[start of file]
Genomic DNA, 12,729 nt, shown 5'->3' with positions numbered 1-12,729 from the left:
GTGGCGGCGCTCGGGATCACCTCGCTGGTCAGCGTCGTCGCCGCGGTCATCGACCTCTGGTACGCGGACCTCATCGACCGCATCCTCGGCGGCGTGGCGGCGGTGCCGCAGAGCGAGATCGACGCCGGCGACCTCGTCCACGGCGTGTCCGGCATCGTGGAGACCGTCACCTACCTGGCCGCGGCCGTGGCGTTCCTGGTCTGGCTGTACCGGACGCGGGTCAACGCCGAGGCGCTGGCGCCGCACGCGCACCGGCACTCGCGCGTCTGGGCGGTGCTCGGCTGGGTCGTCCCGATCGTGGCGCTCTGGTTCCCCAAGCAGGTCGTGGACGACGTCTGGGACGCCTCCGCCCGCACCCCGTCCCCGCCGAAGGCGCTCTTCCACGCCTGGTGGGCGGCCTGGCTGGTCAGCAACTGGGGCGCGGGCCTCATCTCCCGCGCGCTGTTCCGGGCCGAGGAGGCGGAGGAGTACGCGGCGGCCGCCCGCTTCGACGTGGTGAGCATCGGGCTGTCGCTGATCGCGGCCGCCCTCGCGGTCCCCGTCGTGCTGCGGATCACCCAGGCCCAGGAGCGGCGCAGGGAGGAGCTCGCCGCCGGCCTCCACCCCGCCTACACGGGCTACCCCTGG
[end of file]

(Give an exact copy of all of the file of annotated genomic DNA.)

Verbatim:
Genomic DNA, 12,729 nt, shown 5'->3' with positions numbered 1-12,729 from the left:
GTGGCGGCGCTCGGGATCACCTCGCTGGTCAGCGTCGTCGCCGCGGTCATCGACCTCTGGTACGCGGACCTCATCGACCGCATCCTCGGCGGCGTGGCGGCGGTGCCGCAGAGCGAGATCGACGCCGGCGACCTCGTCCACGGCGTGTCCGGCATCGTGGAGACCGTCACCTACCTGGCCGCGGCCGTGGCGTTCCTGGTCTGGCTGTACCGGACGCGGGTCAACGCCGAGGCGCTGGCGCCGCACGCGCACCGGCACTCGCGCGTCTGGGCGGTGCTCGGCTGGGTCGTCCCGATCGTGGCGCTCTGGTTCCCCAAGCAGGTCGTGGACGACGTCTGGGACGCCTCCGCCCGCACCCCGTCCCCGCCGAAGGCGCTCTTCCACGCCTGGTGGGCGGCCTGGCTGGTCAGCAACTGGGGCGCGGGCCTCATCTCCCGCGCGCTGTTCCGGGCCGAGGAGGCGGAGGAGTACGCGGCGGCCGCCCGCTTCGACGTGGTGAGCATCGGGCTGTCGCTGATCGCGGCCGCCCTCGCGGTCCCCGTCGTGCTGCGGATCACCCAGGCCCAGGAGCGGCGCAGGGAGGAGCTCGCCGCCGGCCTCCACCCCGCCTACACGGGCTACCCCTGG